You can certainly make a compelling case that Anthony Weiner should not have to give up his seat in Congress or his career in elected politics because of the online photo scandal that has engulfed him this week.
But if this does end up being the end for Weiner's public career, it might not be quite the injustice it seems like -- at least if you know how his career began.
Twenty years ago, Weiner was a young aide to an ambitious, still somewhat obscure Brooklyn congressman named Charles Schumer. After working in Washington for a few years, he'd been dispatched to Sheepshead Bay to run Schumer's local office. It was Schumer's idea; Weiner had told him that he wanted to enter politics and was considering moving to Florida, where the 1990 census would soon produce several new congressional seats in areas where a New York transplant with the name Weiner could probably do well. Schumer said he was better off returning to Brooklyn, where Weiner was from originally, and establishing himself there.
Weiner's opening came in 1991, when the City Council was radically expanded, from 35 to 51 seats. One of the new districts, the 48th, would be in Southern Brooklyn. It was a neat match for Weiner. The new seat was in the heart of Schumer's district, there was no incumbent, and the population was heavily Jewish. He jumped in the race.
He was not the favorite. Two other candidates with more name recognition, deeper ties to the community, stronger organizational support, and bigger bankrolls seemed to have the inside track: Michael Garson (the candidate of the Brooklyn Democratic organization) and Adele Cohen (the favorite of a progressive/labor coalition that backed candidates across the city in '91). It was a low-profile race, but Weiner attracted positive reviews, aggressively campaigning and using his performer's flair to steal the show at debates and candidate forums. But as the all-important Sept. 10 Democratic primary approached, the consensus was that he'd come up short and that, as Newsday put it in an editorial endorsing one of his opponents, he should "try again next time."
It was at this point that Weiner's campaign decided to blanket the district with leaflets attacking his opponents. But these were no ordinary campaign attacks: They played the race card, and at a very sensitive time. They were also anonymous.
Just weeks earlier, the Crown Heights riot -- a deadly, days-long affair that brought to the surface long-standing tension between the area's black and Jewish populations -- had played out a few miles away from the 48th District. The episode had gripped all of New York and had been national news. It was just days after order had been restored that Weiner's campaign distributed its anonymous leaflets, which linked Cohen -- whose voters he was targeting in particular -- to Jesse Jackson and David Dinkins, who was then New York's mayor. It is hard to imagine two more-hated political figures in the 48th District at that moment. Jackson just a few years earlier had called New York "Hymie town," and it was an article of faith among white voters in Weiner's part of Brooklyn that Dinkins had protected the black rioters in Crown Heights -- and thus endangered the white population -- by refusing to order a harsh police crackdown. (Two years later, Dinkins would lose to Rudy Giuliani by an 80-20 percent margin in the 48th District.) The leaflets urged voters to "just say no" to the "Jackson-Dinkins agenda" that Cohen supposedly represented. At City Hall, Dinkins held up the flier and branded it "hateful."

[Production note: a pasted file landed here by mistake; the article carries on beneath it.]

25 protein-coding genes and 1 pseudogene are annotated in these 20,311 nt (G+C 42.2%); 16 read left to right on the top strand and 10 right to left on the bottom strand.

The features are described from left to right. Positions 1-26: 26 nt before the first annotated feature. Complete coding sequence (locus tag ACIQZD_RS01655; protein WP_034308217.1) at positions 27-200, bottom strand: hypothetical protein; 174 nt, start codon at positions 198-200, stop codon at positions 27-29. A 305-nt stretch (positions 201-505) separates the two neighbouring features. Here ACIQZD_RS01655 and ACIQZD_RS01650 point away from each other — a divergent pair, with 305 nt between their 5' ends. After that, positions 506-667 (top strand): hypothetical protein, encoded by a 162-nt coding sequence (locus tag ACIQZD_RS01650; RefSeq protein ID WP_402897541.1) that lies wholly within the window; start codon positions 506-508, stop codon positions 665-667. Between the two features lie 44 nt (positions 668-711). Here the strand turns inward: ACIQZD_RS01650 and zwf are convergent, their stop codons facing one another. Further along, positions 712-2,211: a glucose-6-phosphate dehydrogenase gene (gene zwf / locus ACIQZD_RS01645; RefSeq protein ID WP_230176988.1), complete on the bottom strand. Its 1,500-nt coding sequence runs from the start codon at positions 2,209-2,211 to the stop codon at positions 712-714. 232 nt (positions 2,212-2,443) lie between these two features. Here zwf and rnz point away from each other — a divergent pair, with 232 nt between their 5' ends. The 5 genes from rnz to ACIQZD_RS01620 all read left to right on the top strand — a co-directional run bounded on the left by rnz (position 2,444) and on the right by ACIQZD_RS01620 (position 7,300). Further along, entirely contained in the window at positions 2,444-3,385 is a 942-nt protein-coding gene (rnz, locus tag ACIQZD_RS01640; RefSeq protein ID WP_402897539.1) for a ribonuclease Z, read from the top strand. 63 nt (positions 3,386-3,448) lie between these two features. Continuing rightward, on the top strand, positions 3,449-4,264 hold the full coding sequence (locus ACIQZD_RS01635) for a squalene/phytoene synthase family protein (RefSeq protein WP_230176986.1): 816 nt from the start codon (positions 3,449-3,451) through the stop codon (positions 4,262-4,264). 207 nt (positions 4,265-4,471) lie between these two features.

It's impossible to say what precise effect this all had on the election, but it clearly didn't hurt Weiner. In a surprise result, he finished in first place -- 125 votes ahead of Garson, and 195 ahead of Cohen. Only after the ballots were counted did he admit that he'd been behind the leaflets, claiming that "We didn't want the source to be confused with the message." This prompted an editorial rebuke from the New York Times, which noted that "Mr. Weiner's hit-and-run tactics tarnish his come-from-behind campaign."
Not that it mattered. The primary was over and Weiner had won. The general election was a formality, and months later he became the youngest City Council member in New York history. Seven years after that, he parlayed his Council spot into a seat in Congress, and you know the story from there. But who knows where Weiner would be today if he hadn't made such a dark appeal to racial hostility days after a notorious riot?
It's something worth keeping in mind now, as Weiner's career hangs in the balance. Is it unfair if he loses his political future because of a scandal as dumb as this one? Sure. But it's also not exactly fair that he ever made it this far.